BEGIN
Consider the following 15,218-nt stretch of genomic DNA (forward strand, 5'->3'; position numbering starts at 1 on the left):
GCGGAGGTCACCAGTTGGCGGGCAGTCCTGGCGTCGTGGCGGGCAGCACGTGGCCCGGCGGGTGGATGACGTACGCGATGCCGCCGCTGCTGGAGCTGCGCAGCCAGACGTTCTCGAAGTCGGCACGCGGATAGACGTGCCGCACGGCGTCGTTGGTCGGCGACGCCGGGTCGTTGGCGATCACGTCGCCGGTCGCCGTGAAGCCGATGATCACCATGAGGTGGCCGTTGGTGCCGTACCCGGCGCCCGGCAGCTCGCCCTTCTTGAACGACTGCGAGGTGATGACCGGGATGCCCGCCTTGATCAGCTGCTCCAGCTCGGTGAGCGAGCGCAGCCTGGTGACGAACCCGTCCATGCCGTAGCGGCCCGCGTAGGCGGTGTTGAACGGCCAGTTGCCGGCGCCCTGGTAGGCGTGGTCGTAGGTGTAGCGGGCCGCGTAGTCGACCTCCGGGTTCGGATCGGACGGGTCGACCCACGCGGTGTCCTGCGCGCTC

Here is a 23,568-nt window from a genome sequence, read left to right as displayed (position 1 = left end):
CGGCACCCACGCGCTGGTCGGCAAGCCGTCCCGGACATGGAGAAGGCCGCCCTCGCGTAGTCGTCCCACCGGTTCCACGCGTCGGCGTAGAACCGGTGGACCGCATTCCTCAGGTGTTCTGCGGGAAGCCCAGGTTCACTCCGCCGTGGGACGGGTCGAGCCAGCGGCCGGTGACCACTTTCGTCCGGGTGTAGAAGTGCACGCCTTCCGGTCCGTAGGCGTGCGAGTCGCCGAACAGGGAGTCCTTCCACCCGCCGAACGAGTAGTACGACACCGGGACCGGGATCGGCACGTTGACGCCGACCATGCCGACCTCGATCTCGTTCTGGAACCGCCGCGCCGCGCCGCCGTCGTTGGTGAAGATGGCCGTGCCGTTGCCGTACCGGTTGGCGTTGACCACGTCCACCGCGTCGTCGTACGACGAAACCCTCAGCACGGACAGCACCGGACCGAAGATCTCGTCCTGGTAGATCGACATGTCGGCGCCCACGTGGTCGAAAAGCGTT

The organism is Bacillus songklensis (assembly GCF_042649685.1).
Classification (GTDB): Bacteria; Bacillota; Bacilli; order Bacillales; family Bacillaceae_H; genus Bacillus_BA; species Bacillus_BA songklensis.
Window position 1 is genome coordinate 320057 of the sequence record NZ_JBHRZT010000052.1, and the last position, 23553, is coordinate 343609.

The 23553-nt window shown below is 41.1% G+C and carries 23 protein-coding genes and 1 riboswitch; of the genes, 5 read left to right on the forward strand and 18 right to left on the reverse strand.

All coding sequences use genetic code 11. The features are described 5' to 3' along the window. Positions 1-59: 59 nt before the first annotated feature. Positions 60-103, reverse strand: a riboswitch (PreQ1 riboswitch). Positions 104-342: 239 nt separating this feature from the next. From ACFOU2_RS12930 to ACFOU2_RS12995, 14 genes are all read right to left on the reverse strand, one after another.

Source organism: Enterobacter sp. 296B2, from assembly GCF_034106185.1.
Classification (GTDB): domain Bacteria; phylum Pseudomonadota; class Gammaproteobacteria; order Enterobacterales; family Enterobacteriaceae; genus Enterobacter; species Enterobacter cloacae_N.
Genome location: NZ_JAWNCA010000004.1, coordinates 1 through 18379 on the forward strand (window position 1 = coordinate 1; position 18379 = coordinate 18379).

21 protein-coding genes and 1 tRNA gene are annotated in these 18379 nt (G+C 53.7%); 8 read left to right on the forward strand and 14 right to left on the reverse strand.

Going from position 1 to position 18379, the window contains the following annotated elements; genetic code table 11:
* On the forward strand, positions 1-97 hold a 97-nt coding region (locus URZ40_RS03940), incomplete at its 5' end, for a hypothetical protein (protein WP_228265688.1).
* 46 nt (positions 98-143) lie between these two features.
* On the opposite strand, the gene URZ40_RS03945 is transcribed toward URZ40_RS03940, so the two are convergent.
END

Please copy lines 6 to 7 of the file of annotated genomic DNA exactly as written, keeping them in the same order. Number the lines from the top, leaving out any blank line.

Classification (GTDB): Bacteria; Bacillota; Bacilli; order Bacillales; family Bacillaceae_H; genus Bacillus_BA; species Bacillus_BA songklensis.
Window position 1 is genome coordinate 320057 of the sequence record NZ_JBHRZT010000052.1, and the last position, 23553, is coordinate 343609.